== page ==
In 2009 I wrote that Carlos Zambrano cannot win with the media or fans. It turned into an article about just how good Zambrano had been in his career with the Cubs. Despite that, it had been done with much hatred toward him. The following February I turned it into an annual piece. The 3rd Annual article was written here at Obstructed View in mid April. Zambrano is now gone so it seems appropriate to publish the 4th annual look at how good he’s been. It will be, in all likelihood, the final one I do.
Baseball Reference’s Play Index is a fabulous tool, which doesn’t cost much money and I’ve found to be more than worth it. I’m beginning this by looking at the last decade (2002-2011).
Zambrano’s ranks 19th in baseball among starters with 800 or more innings. It’s just behind Justin Verlander and ahead of Cliff Lee. His 124 ERA+ is tied with Verlander and just behind Cole Hamels and Randy Johnson. Only 11 pitchers have thrown more innings.
His Batting Average allowed ranks 10th. Only five pitchers allowed a lower slugging percentage: Tim Lincecum, Brandon Webb, Jason Schmidt, Roger Clemens and Ubaldo Jimenez. His .680 OPS Allowed ranked 17th, just behind behind CC Sabathia and Tim Hudson, but ahead of Cole Hamels and Randy Johnson.
Only Roy Halladay, CC Sabathia, Johan Santana, Roy Oswalt, Mark Buehrle and Tim Hudson have a higher rWAR than Zambrano. Actual pitching wins? You know, something fans have said he can’t do. He ranks 10th best.
Since 2002, only 10 Cubs pitchers have thrown 400 or more innings. Zambrano’s 32.7 WAR is more than double of the second higher (Kerry Wood). Granted, Z threw a lot more innings, but longevity matters. If you take the bottom 5 of those in WAR, they have been worth only 6 more WAR than Zambrano has. Those pitchers are Carlos Marmol, Matt Clement, Randy Wells, Sean Marshall and Greg Maddux. Zambrano’s 124 ERA+ is tied with Mark Prior and trails only Marmol’s 132, which has been accomplished as a reliever. Zambrano’s winning percentage is .611 (tops).
Z’s 122 ERA+ ranks 14th among pitchers who started 85% of their appearances and have thrown 1200 or more innings. Z’s .235 batting average allowed is 11th best. His slugging allowed is 15th best, just behind one of the greatest pitchers I’ve ever seen in my life: Dwight Gooden. His OPS allowed is 46th best over the last 60+ years. He ranks 73rd in WAR. If you added in his contributions with the bat it would be better. Still, he’s been the 73rd most valuable starting pitcher over the last 60+ years.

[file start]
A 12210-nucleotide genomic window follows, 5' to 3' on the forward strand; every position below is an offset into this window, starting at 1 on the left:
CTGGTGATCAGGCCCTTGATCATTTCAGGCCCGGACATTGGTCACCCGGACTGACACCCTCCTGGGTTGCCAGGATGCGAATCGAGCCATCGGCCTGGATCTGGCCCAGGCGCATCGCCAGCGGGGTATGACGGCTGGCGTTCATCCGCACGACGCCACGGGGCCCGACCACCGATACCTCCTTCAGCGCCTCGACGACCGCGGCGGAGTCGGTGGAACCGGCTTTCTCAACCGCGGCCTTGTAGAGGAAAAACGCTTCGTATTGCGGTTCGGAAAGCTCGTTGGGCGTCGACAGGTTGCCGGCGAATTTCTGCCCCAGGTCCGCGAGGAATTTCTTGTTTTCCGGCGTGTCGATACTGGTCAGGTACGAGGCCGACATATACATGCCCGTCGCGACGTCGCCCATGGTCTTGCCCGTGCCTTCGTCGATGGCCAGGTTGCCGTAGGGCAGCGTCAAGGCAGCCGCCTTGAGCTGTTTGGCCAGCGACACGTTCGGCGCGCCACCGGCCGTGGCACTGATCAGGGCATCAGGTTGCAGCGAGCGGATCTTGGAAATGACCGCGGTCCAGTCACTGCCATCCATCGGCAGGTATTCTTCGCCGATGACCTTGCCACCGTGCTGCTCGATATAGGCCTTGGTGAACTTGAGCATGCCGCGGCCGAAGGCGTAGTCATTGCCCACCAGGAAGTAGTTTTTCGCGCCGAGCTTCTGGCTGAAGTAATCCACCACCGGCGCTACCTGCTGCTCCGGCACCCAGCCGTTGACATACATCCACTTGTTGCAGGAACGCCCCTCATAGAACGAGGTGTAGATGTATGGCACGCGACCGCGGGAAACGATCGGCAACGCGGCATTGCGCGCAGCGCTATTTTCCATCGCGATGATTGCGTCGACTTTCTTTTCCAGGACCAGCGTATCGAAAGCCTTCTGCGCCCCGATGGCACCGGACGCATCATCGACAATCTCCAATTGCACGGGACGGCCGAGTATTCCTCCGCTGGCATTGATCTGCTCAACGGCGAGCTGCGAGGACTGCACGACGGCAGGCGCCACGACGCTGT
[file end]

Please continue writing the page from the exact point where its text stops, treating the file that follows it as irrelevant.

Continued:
Among Cubs players and using the same parameters, but dropping it to 800 minimum innings pitched, Z has the best ERA+ since 1950. His batting average allowed is the best. Slugging allowed is 3rd best. OPS allowed is 4th best. Only Fergie Jenkins and Rick Reuschel have provided more value (rWAR) than Zambrano.
Using a 1500 IP minimum and 85% of appearances as starts, only 27 pitchers have a better ERA+. He’s 31st in winning percentage. He ranks 90th in WAR since the beginning of the American League era.
Looking at just Cubs players and using the same parameters except an 800 IP minimum, only Jack Pfeister, Jake Weimer, Pete Alexander, Hippo Vaugh, and Jack Taylor have a better ERA+ than Zambrano. Only Pfeister and Weimer have a better winning percentage. Only Jenkins, Rick Reuschel, Alexander, Bob Rush and Vaugh have more rWAR than Zambrano.
Z’s 122 ERA+ ranks 37th in all of baseball history among pitchers with at least 1500 innings (started 85% of appearances). 37th, yo. His winning percentage is 40th best. And in the entire history of Major League baseball only 118 starters have a higher rWAR than Zambrano. Think about that. After 135 years there have been only 118 starting pitchers who have been more valuable than Carlos freaking Zambrano.
Among Cubs players who started 85% of their games and threw at least 600 innings, Zambrano’s ERA+ ranks 9th all-time. He also ranks 9th in winning percentage and rWAR. 8 Cubs starting pitchers since 1876 have been more valuable than Carlos Zambrano in a Cubs uniform.
It’s a shame so many people missed the very good career Zambrano put together in favor of hating him for some reason. People talk about stats guys missing the fun in baseball. Well, it seems to me most Cubs fans missed out on one of the better starting pitchers the Cubs have ever had. There must be a lot of stats oriented Cubs fans and I’m not one of them.
Zambrano wasn’t without his faults. Who is?